The Black Flame

Is it too late to change my best of list for 2006?Due to the holiday shuffle, the latest CD from Sweden’s Wolf has been languishing on my desk for a little more than a month. When I finally popped it in the CD player earlier this week, I knew I’d missed a record for the list, probably a top 10 record. It’s that good.

The Black Flame recalls all of the things that made me a metalhead in the first placeĀ – the epic sound of Maiden, the biting riffs of Priest and even a nod to the melodic elements of Ozzy’s first two solo records. (You’ll even hear a tip of the hat to “Over the Mountain” on this record if you listen closely.) While there are any number of bands out there right now trying to recreate that sound, few sound like more than pale imitations of the artists I’ve mentioned above. Wolf is different. In listening to the first three tracks on this record, “I Will Kill Again,” “At the Graveyard” and “Black Magic,” I got that same little charge that I got on hearing Number of the Beast or Powerslave for the first time. This is the real deal with the genuine energy that’s lacking in so many of today’s traditional metal outings.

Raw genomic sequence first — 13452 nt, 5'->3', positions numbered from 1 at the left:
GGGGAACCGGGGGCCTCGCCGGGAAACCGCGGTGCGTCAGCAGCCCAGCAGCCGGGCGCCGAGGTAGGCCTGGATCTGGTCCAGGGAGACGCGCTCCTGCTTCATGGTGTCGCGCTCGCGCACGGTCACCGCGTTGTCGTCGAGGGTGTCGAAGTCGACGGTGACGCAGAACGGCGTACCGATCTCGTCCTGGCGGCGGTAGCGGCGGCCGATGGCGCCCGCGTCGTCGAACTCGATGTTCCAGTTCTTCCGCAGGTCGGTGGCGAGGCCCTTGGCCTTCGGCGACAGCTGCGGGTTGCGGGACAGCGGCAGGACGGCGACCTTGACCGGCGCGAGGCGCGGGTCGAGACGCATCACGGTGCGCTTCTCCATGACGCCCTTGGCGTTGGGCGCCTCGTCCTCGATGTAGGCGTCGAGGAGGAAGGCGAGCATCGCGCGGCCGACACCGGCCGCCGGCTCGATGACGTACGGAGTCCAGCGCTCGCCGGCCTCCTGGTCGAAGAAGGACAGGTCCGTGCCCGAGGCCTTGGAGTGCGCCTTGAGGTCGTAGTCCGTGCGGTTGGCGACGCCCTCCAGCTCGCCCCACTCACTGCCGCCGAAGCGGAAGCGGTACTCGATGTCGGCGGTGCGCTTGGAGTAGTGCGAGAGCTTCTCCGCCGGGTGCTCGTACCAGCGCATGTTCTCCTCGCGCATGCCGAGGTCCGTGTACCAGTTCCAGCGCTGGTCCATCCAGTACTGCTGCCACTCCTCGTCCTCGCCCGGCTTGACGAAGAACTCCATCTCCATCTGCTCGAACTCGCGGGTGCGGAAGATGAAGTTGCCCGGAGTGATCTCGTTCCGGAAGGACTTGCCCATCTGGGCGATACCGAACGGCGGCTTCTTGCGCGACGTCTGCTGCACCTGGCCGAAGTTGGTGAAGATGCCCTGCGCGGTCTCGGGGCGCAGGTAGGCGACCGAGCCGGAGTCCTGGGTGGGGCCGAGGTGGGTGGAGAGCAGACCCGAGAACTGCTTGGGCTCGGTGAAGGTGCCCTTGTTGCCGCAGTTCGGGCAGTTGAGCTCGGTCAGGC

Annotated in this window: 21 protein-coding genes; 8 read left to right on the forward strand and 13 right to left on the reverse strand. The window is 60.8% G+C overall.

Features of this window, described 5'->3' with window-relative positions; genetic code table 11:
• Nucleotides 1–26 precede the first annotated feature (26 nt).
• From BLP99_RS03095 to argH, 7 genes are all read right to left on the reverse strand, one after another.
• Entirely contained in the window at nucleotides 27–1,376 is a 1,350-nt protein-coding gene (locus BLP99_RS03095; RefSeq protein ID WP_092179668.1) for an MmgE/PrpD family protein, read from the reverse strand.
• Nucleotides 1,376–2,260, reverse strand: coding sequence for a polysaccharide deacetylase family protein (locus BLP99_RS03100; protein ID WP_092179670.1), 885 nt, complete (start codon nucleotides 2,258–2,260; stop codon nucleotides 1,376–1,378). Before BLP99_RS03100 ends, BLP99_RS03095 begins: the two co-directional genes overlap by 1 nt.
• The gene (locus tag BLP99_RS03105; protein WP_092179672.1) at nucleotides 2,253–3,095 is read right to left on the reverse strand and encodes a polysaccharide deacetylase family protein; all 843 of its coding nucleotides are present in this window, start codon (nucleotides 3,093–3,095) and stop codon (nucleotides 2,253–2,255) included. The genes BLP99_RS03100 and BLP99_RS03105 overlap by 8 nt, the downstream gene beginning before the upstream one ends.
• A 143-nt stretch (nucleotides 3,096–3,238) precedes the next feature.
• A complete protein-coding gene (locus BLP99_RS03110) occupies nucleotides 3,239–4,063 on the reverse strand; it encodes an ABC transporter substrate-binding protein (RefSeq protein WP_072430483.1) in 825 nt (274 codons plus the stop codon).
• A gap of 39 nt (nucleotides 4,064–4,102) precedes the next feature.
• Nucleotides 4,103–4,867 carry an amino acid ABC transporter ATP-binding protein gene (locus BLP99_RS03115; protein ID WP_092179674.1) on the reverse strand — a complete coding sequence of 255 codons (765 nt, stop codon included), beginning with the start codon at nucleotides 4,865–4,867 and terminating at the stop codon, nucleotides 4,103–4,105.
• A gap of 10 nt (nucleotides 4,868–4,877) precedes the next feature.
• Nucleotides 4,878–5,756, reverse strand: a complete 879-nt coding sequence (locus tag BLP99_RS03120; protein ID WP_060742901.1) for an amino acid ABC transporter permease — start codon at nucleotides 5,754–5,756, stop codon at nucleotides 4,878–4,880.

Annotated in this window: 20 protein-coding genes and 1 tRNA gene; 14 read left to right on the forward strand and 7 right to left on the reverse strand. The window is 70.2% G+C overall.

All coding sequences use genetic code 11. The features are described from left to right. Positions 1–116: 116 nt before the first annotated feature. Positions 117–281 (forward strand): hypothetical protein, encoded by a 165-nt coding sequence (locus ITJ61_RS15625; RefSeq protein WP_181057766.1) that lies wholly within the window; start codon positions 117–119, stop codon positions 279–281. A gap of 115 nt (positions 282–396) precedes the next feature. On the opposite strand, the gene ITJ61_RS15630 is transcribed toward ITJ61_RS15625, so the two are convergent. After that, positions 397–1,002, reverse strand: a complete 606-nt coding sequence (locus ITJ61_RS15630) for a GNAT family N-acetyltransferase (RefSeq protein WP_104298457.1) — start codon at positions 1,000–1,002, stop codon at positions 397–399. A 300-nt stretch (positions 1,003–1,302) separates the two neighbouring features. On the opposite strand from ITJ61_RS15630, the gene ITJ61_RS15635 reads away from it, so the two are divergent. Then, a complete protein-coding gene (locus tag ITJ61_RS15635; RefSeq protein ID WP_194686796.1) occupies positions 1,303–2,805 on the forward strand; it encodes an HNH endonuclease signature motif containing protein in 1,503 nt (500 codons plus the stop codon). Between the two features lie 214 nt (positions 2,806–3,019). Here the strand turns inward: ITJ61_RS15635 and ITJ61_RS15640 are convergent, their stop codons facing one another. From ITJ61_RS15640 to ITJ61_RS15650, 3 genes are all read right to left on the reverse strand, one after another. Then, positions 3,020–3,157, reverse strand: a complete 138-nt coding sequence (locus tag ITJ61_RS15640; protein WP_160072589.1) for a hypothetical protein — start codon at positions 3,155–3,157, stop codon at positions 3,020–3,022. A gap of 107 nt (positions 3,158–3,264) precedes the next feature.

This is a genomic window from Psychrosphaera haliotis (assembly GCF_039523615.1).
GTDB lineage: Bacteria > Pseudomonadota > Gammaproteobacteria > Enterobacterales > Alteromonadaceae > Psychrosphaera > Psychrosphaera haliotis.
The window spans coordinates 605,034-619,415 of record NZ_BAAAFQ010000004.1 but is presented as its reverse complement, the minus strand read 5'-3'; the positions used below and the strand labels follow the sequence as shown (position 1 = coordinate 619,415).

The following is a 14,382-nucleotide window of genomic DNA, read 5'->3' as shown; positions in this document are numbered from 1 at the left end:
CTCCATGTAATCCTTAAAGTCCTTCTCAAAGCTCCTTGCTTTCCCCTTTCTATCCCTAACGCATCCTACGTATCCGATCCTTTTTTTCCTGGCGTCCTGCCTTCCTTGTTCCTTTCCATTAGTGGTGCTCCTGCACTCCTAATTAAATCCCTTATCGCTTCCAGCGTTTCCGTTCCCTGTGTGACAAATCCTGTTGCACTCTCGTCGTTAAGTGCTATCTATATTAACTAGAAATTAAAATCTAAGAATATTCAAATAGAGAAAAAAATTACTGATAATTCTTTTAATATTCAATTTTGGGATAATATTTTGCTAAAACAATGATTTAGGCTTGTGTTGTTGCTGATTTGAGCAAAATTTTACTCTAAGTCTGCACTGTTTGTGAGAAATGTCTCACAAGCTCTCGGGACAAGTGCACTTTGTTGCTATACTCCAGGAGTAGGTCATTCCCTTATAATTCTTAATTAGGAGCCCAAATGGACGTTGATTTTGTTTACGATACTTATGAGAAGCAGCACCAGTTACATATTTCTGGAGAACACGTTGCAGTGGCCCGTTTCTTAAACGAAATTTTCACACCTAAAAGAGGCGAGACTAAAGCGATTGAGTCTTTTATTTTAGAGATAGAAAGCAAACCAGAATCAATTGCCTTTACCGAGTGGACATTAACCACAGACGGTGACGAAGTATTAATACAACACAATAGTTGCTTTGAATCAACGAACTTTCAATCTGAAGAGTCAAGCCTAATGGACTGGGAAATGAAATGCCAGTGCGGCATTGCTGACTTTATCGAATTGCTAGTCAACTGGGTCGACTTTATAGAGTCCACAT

This is 1980s melodic metal with all of the trappings, from the growly-faced, spike-covered liner photos of the band with skulls to the lyrical references to demons, Satan and magic that might make modern metal fans roll their eyes. But the galloping power riffs of Niklas Stalvind and Johannes Losback are no laughing matter. Admittedly, Stalvind occasionally hits a nasally note that I find annoying, much in the way I find Geddy Lee’s vocals annoying, but for the most part his voice works with the songs.

If, like me, you grew up in the heyday of Maiden and Priest and think they just don’t make metal like that anymore, check out The Black Flame. If you want to leave those glory days in the past, pass on it. This record is unabashedly old-fashioned, but undeniably powerful.

[Visit the band's website]
Written by Fred Phillips
January 12th, 2007


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